Kamis, 26 Juni 2008

The Birth of Huitzilopochtli

Unlike most pre-Hispanic myths, which share many of the same characteristics, the myth of Huitzilopochtli is uniquely Aztec. Huitzilopochtli is therefore considered to be the cult god or the patron god of the Aztec. As a solar deity, Huitzilopochtli is closely related to and overlaps with Tonatiuh. Huitzilopochtli’s mother was Coatlicue, or She of the Serpent Skirt. Coatlicue, known for her devout nature and virtuous qualities, was at Mt. Coatepec one day, sweeping and tending to her penance, when she discovered a bundle of feathers on the ground. She decided to save them and placed them in her bosom. Without her realizing, the feathers impregnated her. Coyolxauhqui, Coatlicue’s daughter, and her 400 brothers, collectively called the Centzon Huitznahua, became enraged when they saw that their mother was pregnant. Prompted by Coyolxauhqui, and in an episode of pure anger and disgrace, they plotted to kill their own mother.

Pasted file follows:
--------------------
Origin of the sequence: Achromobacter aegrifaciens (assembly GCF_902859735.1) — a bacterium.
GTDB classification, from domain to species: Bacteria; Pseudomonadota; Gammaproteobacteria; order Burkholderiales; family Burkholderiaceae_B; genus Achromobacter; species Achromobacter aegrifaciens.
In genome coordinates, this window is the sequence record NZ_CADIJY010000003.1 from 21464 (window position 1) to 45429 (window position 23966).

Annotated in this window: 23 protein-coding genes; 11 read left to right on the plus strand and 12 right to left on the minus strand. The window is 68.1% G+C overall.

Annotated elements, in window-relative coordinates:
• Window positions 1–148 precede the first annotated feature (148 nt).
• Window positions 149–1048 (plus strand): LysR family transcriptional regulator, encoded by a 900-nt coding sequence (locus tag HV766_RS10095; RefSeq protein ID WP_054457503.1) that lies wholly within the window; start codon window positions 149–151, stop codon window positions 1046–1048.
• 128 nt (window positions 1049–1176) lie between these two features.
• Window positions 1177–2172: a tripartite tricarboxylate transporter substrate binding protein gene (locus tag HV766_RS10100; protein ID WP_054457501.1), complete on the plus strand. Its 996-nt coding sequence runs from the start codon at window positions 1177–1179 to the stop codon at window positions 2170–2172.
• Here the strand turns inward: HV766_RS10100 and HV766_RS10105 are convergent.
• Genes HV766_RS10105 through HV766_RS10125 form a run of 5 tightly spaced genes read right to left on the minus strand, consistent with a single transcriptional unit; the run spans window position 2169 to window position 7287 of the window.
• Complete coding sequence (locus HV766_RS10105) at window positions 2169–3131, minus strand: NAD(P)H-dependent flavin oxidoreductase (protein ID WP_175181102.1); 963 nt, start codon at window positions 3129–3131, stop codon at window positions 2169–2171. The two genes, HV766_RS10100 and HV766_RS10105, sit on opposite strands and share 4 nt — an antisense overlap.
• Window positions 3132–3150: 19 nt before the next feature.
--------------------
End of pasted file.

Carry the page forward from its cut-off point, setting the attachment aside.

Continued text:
Coatlicue, aware of her children’s plants, was consoled and assured by her unborn son. Then, as Coyolxauhqui and the Centzon Huitznahua reached Coatepec to slay their mother, Coatlicue gave birth to Huitzilopochtli. In a move to save his mother, Huitzilopochtli, who was born fully armed, stabbed and beheaded Coyolxauhqui with his xiuhcoatl, or “turquoise serpent,” a sharp weapon. Her body fell from Coatepec, and broke into pieces at the base of the mountain. He then proceeded to kill his half brothers, murdering nearly all of them with the exception of the few that got away and fled south. It was believed that Huitzilopochtli was the Sun, and the Centzon Huitznahua constituted the stars, disappearing with the rising of the Sun. The Great Temple in the Aztec capital, Tenochtitlan, served as a monument to this myth. The pyramid’s south side represented Coatepec, the Serpent Mountain, and it was there at the base that a huge round stone of Coyolxauhqui’s dismembered body was excavated. This massive carved stone served as a reminder of Huitzilopochtli’s defeat of his enemies. Incidentally, it was at the Great Temple that many sacrifices took place, as if reenacting the slaying of Coyolxauhqui, for the sacrificed bodies, usually of captives or prisoners, were thrown down from the top of the pyramid, landing on the Coyolxauhqui stone. Like Tonatiuh, Huitzilopochtli required blood and hearts from sacrificed subjects in order to make his track across the heavens and assuring the Sun’s appearance in the east every morning.

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